|M.Sc Student||Kolechkina Tatiana|
|Subject||Off-Line Estimation of Dynamic Origin-Destination Trip|
|Department||Department of Civil and Environmental Engineering||Supervisor||Professor Tomer Toledo|
|Full Thesis text|
The origin-destination (OD) demand matrix is a key input required for Dynamic Traffic Assignment (DTA) models utilized for evaluation of various technologies and strategies for intelligent traffic network management. Since gathering OD demand information directly by conducting surveys is very costly and time consuming, most commonly OD matrices are estimated indirectly using available traffic measurements. The OD estimation process efficiency results in more realistic behavior of the DTA model and consequently in more accurate traffic analysis.
The aim of this research is to develop an efficient solution methodology for the problem of off-line estimation of dynamic OD matrices using historical OD information and link traffic counts. The given OD estimation problem is formulated as a single-level optimization problem. Special interest is given to the assignment map, which describes how the travel demand is transferred onto the network links. Because of congestion, the assignment proportions depend on the unknown travel demand. To overcome this problem of circular interdependency between the OD demand and the assignment proportions, we propose to use a linear approximation of the assignment matrix.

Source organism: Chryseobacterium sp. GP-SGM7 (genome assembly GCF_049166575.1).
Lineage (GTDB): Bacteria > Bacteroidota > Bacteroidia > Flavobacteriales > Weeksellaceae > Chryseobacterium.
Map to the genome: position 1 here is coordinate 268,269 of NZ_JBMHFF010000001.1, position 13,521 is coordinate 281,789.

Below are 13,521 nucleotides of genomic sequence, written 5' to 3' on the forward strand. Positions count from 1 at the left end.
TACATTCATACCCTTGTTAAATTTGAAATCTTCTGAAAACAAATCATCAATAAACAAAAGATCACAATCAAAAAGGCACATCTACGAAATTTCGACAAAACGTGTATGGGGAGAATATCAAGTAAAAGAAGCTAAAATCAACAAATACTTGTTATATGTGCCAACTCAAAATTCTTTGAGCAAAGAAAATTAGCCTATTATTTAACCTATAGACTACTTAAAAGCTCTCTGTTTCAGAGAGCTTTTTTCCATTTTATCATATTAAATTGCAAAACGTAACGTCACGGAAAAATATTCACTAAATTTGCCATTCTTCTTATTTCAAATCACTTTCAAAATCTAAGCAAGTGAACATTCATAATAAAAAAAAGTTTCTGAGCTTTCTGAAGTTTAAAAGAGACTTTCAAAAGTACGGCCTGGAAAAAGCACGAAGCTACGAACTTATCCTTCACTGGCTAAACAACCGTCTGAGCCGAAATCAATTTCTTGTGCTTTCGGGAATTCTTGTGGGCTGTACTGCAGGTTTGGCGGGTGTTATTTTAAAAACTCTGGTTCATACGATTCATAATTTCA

The developed solution strategy is applied in several iterative algorithms based on different optimization techniques: Gradient and quasi-Newton methods and simultaneous perturbation stochastic approximation (SPSA) technique. In addition, this work presents a modification of the heuristic proposed by Lundgren et al. (2006). For the traffic assignment modeling part in the algorithms’ implementation, the mesoscopic traffic simulation tool Mezzo has been used.
Practical tests on a prototypical network verify the correctness and effectiveness of the developed solution approach under a variety of demand and congestion settings. Demonstration on the real network model confirms the applicability of the proposed methodology to large and complex networks and its feasibility to replicate “true” demand values with sufficient accuracy.